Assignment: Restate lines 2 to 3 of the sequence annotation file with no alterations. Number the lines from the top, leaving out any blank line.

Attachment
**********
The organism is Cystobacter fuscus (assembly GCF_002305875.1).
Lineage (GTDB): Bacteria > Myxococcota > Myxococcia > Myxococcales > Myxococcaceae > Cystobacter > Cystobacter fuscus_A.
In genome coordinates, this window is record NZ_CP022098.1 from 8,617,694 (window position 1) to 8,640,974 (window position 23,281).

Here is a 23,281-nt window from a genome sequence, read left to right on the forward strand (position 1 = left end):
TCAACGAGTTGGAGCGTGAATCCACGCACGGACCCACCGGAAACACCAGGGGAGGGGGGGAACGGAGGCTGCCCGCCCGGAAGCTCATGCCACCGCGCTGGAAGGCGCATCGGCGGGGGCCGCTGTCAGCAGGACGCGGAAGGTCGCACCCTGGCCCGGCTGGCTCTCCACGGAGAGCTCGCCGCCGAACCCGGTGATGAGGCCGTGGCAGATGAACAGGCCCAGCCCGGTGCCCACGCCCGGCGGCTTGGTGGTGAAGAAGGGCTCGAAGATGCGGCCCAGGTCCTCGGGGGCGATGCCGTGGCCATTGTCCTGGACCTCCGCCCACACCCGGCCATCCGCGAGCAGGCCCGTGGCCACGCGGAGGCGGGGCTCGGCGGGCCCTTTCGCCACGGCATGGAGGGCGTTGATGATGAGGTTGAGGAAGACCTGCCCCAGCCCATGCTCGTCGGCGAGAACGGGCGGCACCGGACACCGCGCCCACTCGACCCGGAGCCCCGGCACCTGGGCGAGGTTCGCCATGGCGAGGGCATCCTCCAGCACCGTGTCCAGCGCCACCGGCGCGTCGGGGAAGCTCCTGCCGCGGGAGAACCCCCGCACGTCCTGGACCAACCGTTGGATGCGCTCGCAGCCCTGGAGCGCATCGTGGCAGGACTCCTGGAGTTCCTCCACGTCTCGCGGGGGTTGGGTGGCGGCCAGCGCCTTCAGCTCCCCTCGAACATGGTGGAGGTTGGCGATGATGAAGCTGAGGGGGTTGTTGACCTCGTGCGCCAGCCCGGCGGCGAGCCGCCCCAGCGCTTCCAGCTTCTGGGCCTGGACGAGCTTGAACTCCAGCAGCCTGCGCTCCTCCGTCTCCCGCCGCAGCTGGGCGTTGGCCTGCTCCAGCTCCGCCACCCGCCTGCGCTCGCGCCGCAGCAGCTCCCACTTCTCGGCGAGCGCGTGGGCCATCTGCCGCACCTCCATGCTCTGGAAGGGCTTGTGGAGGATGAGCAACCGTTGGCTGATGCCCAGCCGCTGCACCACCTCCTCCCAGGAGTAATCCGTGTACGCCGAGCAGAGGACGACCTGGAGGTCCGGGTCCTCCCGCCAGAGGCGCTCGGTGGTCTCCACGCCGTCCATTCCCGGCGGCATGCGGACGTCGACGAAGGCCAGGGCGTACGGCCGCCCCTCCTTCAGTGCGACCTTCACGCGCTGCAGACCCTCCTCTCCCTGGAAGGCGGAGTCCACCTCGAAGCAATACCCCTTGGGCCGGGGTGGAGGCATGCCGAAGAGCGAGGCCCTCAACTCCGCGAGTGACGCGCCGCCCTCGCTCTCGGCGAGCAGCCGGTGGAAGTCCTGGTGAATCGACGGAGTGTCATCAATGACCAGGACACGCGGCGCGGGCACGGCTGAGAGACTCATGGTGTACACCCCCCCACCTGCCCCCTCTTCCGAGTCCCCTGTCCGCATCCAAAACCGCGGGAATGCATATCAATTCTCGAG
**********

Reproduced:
Lineage (GTDB): Bacteria > Myxococcota > Myxococcia > Myxococcales > Myxococcaceae > Cystobacter > Cystobacter fuscus_A.
In genome coordinates, this window is record NZ_CP022098.1 from 8,617,694 (window position 1) to 8,640,974 (window position 23,281).